4 min read

So, you probably believe in the power of Big Data and the potential it has to change the world. Your company might have already invested in or is planning to invest in a big data project. That’s great! But what if I were to tell you that only 15% of the business were successfully able to deploy their Big Data projects to production. That can’t be a good sign surely!

Now, don’t just go freeing up your Big Data budget. Not yet.

Big Data’s Big Challenges

For all the hype around Big Data, research suggests that many organizations are failing to leverage its opportunities properly. A recent survey by NewVantage partners, for example, explored the challenges facing organizations currently running their own Big Data projects or trying to adopt them. Here’s what they had to say:

In spite of the successes, executives still see lingering cultural impediments as a barrier to realizing the full value and full business adoption of Big Data in the corporate world. 52.5% of executives report that organizational impediments prevent realization of broad business adoption of Big Data initiatives. Impediments include lack or organizational alignment, business and/or technology resistance, and lack of middle management adoption as the most common factors. 18% cite lack of a coherent data strategy.”


 

Clearly, even some of the most successful organizations are struggling to get a handle on Big Data. Interestingly, it’s not so much about gaps in technology or even skills, but rather lack of culture and organizational alignment that’s making life difficult. This isn’t actually that surprising. The problem of managing the effects of technological change is one that goes far beyond Big Data – it’s impacting the modern workplace in just about every department, from how people work together to how you communicate and sell to customers.

DevOps Distilled

It’s out of this scenario that we’ve seen the irresistible rise of DevOps. DevOps, for the uninitiated, is an agile methodology that aims to improve the relationship between development and operations. It aims to ensure a fluid collaboration between teams; with a focus on automating and streamlining monotonous and repetitive tasks within a given development lifecycle, thus reducing friction and saving time.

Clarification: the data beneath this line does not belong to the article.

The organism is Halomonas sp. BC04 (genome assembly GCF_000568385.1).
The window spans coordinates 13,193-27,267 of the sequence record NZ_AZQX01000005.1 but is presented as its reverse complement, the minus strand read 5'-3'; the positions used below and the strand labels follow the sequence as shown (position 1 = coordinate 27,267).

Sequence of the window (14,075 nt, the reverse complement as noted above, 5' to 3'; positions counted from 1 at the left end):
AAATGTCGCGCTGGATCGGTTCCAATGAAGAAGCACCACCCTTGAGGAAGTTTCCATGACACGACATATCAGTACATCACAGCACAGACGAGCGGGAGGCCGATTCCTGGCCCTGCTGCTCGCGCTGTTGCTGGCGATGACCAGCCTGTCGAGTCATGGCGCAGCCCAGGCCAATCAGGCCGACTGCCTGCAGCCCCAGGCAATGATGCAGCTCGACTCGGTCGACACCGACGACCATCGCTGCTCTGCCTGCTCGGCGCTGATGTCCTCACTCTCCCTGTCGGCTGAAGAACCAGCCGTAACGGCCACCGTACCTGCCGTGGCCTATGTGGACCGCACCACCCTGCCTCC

We can perhaps begin to see, then, that this approach – usually used in typical software development scenarios – might actually offer a solution to some of the problems faced when it comes to big data.

A typical Big Data project

Like a software development project, a Big Data project will have multiple different teams working on it in isolation.

For example, a big data architect will look into the project requirements and design a strategy and roadmap for implementation, while the data storage and admin team will be dedicated to setting up a data cluster and provisioning infrastructure. Finally, you’ll probably then find data analysts who process, analyse and visualize data to gain insights. Depending on the scope and complexity of your project it is possible that more teams are brought in – say, data scientists are roped in to trains and build custom machine learning models.

DevOps for Big Data: A match made in heaven

Clearly, there are a lot of moving parts in a typical Big Data project – each role performing considerably complex tasks. By adopting DevOps, you’ll reduce any silos that exist between these roles, breaking down internal barriers and embedding Big Data within a cross-functional team.

It’s also worth noting that this move doesn’t just give you a purely operational efficiency advantage – it also gives you much more control and oversight over strategy. By building a cross-functional team, rather than asking teams to collaborate across functions (sounds good in theory, but it always proves challenging), there is a much more acute sense of a shared vision or goal. Problems can be solved together, discussions can take place constantly and effectively. With the operational problems minimized, everyone can focus on the interesting stuff.

By bringing DevOps thinking into big data, you also set the foundation for what’s called continuous analytics. Taking the principle of continuous integration, fundamental to effective DevOps practice, whereby code is integrated into a shared repository after every task or change to ensure complete alignment, continuous analytics streamlines the data science lifecycle by ensuring a fully integrated approach to analytics, where as much as possible is automated through algorithms. This takes away the boring stuff – once again ensuring that everyone within the project team can focus on what’s important.

We’ve come a long way from Big Data being a buzzword – today, it’s the new normal. If you’ve got a lot of data to work with, to analyze and to understand, you better make sure you’ve the right environment setup to make the most from it. That means there’s no longer an excuse for Big Data projects to fail, and certainly no excuse not to get one up and running.

If it takes DevOps to make Big Data work for businesses then it’s a MINDSET worth cultivating and running with.


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